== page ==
Stunning first World War pictures by Fr Browne published
‘Titanic priest’ had been Irish Guards chaplain in Flanders
Irish Guards with a wounded man in a trench in Wytschaete, Belgium. Photograph: Fr Browne.
Mounted soldiers transporting shells to the front near Ypres, Belgium in 1917. Photograph: Fr Browne.
Soldiers in Wytschaet, Belgium. Photograph: Fr Browne
An ambulance station with men on stretchers in Ypres. Photograph: Fr Browne.
“On St Stephen’s Day the men were engaged in a football match when the Germans saw them. They sent over a lovely shot at long range which carried away the goal-post and, bursting in the middle of the men, killed three and wounded seven,” he wrote.
“The wounded were bandaged up and carried away to hospital and the dead were carried away for burial. Then the ball was kicked off once more and the game went on as if nothing had happened. The Germans must have admired the cool pluck of the players for they did not fire any more.
“This is just one little incident of the war, showing how little is thought of human life out here. It sounds callous, but there is no room for sentiment in warfare, and I suppose it is better so.”
Late Liverpool manager Bill Shankly would surely approve. He, famously, once said: “Some people believe football is a matter of life and death, I am very disappointed with that attitude. I can assure you it is much, much more important than that.”
In 1916 Fr Browne joined the Irish Guards as chaplain and served with them until spring of 1920. Wounded five times and badly gassed, he was awarded the Military Cross and Bar for his courage, as well as both Belgian and French Croix de Guerre.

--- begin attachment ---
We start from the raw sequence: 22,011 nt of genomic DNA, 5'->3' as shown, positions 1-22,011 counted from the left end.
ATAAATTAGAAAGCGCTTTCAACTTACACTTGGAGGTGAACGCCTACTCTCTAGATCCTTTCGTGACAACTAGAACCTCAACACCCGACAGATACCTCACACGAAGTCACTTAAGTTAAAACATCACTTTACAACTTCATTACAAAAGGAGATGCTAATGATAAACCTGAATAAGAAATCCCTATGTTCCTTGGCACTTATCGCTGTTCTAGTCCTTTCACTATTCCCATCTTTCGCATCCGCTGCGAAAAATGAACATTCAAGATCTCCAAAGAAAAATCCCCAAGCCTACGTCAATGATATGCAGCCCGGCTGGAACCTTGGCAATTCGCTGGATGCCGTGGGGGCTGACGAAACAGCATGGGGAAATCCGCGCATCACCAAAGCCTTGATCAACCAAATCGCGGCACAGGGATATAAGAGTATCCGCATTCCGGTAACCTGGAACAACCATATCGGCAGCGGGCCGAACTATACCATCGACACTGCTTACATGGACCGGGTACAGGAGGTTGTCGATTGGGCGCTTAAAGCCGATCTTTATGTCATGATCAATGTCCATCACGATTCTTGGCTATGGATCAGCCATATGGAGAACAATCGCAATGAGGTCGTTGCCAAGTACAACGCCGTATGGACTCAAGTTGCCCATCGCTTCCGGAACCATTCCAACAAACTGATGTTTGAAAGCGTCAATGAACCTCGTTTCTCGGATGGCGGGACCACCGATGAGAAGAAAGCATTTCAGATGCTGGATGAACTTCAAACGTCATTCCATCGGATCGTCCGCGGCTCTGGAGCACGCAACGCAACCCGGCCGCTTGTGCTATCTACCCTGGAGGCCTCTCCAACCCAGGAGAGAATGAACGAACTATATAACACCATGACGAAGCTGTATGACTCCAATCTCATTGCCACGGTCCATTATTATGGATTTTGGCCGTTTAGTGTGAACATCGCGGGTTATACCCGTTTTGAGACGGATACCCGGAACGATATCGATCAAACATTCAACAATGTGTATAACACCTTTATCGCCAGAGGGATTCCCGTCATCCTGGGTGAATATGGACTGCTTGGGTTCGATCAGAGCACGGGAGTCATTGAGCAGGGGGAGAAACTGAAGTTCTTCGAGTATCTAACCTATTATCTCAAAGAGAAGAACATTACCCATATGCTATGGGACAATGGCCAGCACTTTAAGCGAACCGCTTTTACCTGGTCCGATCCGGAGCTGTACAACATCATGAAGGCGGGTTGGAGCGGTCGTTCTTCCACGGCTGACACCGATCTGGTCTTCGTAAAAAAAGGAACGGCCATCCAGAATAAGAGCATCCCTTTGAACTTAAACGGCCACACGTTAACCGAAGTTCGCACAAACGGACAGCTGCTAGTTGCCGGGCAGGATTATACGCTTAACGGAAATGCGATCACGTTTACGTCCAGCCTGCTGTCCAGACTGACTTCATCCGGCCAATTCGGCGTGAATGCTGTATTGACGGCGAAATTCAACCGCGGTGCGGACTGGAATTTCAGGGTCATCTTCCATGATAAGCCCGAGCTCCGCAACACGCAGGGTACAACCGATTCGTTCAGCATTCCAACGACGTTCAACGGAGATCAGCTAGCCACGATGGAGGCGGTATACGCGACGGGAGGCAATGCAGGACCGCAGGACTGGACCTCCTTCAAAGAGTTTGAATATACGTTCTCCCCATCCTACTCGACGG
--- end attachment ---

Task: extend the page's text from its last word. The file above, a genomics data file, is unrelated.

While in Flanders, and later in occupied Germany, he took photographs and these graphic pictures are published in a new book Father Browne’s First World War, by Fr Eddie O’Donnell SJ.
Fr Browne is perhaps better known for pictures he took on the Titanic on the first leg of its journey in April 1915 from Southampton to Cobh , where he disembarked. It continued to the North Atlantic and its doom.
Francis Browne was born in Cork in 1880. He lost both parents early in life and was raised in Cobh by his uncle, Bishop of Cloyne Robert Browne, who also bought him his first camera. Among Fr Browne’s classmates at university in Dublin was James Joyce, who cast him as Mr Browne the Jesuit in Finnegans Wake.
Fr Browne died in 1980.
RTÉ One television’s Nationwide programme will present an hour long special on Fr Browne’s First World War tomorrow evening.